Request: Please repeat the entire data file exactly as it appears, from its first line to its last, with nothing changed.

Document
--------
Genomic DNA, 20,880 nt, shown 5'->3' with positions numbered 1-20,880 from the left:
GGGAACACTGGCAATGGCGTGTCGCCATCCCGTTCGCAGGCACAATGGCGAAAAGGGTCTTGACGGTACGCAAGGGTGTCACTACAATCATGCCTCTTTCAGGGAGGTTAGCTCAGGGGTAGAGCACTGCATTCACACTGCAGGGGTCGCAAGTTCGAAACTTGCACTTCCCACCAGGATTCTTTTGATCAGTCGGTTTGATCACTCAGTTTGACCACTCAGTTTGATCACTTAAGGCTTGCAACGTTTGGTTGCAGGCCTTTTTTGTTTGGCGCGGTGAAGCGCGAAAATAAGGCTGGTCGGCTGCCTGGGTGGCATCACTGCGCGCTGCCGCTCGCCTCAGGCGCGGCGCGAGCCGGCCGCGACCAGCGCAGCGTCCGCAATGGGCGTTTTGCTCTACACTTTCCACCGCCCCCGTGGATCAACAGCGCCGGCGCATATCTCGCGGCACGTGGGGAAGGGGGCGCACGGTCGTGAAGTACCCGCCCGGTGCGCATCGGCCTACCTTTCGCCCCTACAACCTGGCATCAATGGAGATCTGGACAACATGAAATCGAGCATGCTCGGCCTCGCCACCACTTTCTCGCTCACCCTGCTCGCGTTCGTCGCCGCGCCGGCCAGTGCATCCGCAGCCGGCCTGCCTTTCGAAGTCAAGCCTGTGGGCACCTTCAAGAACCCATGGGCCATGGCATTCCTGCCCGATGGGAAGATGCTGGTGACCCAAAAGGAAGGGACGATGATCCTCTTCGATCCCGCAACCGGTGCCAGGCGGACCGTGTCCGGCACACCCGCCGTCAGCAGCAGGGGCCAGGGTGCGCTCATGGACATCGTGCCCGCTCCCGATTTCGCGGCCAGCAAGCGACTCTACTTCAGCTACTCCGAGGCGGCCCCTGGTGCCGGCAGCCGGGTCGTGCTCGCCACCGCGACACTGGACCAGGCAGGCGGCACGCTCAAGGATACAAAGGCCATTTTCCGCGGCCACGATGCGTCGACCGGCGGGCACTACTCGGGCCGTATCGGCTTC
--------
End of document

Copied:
Genomic DNA, 20,880 nt, shown 5'->3' with positions numbered 1-20,880 from the left:
GGGAACACTGGCAATGGCGTGTCGCCATCCCGTTCGCAGGCACAATGGCGAAAAGGGTCTTGACGGTACGCAAGGGTGTCACTACAATCATGCCTCTTTCAGGGAGGTTAGCTCAGGGGTAGAGCACTGCATTCACACTGCAGGGGTCGCAAGTTCGAAACTTGCACTTCCCACCAGGATTCTTTTGATCAGTCGGTTTGATCACTCAGTTTGACCACTCAGTTTGATCACTTAAGGCTTGCAACGTTTGGTTGCAGGCCTTTTTTGTTTGGCGCGGTGAAGCGCGAAAATAAGGCTGGTCGGCTGCCTGGGTGGCATCACTGCGCGCTGCCGCTCGCCTCAGGCGCGGCGCGAGCCGGCCGCGACCAGCGCAGCGTCCGCAATGGGCGTTTTGCTCTACACTTTCCACCGCCCCCGTGGATCAACAGCGCCGGCGCATATCTCGCGGCACGTGGGGAAGGGGGCGCACGGTCGTGAAGTACCCGCCCGGTGCGCATCGGCCTACCTTTCGCCCCTACAACCTGGCATCAATGGAGATCTGGACAACATGAAATCGAGCATGCTCGGCCTCGCCACCACTTTCTCGCTCACCCTGCTCGCGTTCGTCGCCGCGCCGGCCAGTGCATCCGCAGCCGGCCTGCCTTTCGAAGTCAAGCCTGTGGGCACCTTCAAGAACCCATGGGCCATGGCATTCCTGCCCGATGGGAAGATGCTGGTGACCCAAAAGGAAGGGACGATGATCCTCTTCGATCCCGCAACCGGTGCCAGGCGGACCGTGTCCGGCACACCCGCCGTCAGCAGCAGGGGCCAGGGTGCGCTCATGGACATCGTGCCCGCTCCCGATTTCGCGGCCAGCAAGCGACTCTACTTCAGCTACTCCGAGGCGGCCCCTGGTGCCGGCAGCCGGGTCGTGCTCGCCACCGCGACACTGGACCAGGCAGGCGGCACGCTCAAGGATACAAAGGCCATTTTCCGCGGCCACGATGCGTCGACCGGCGGGCACTACTCGGGCCGTATCGGCTTC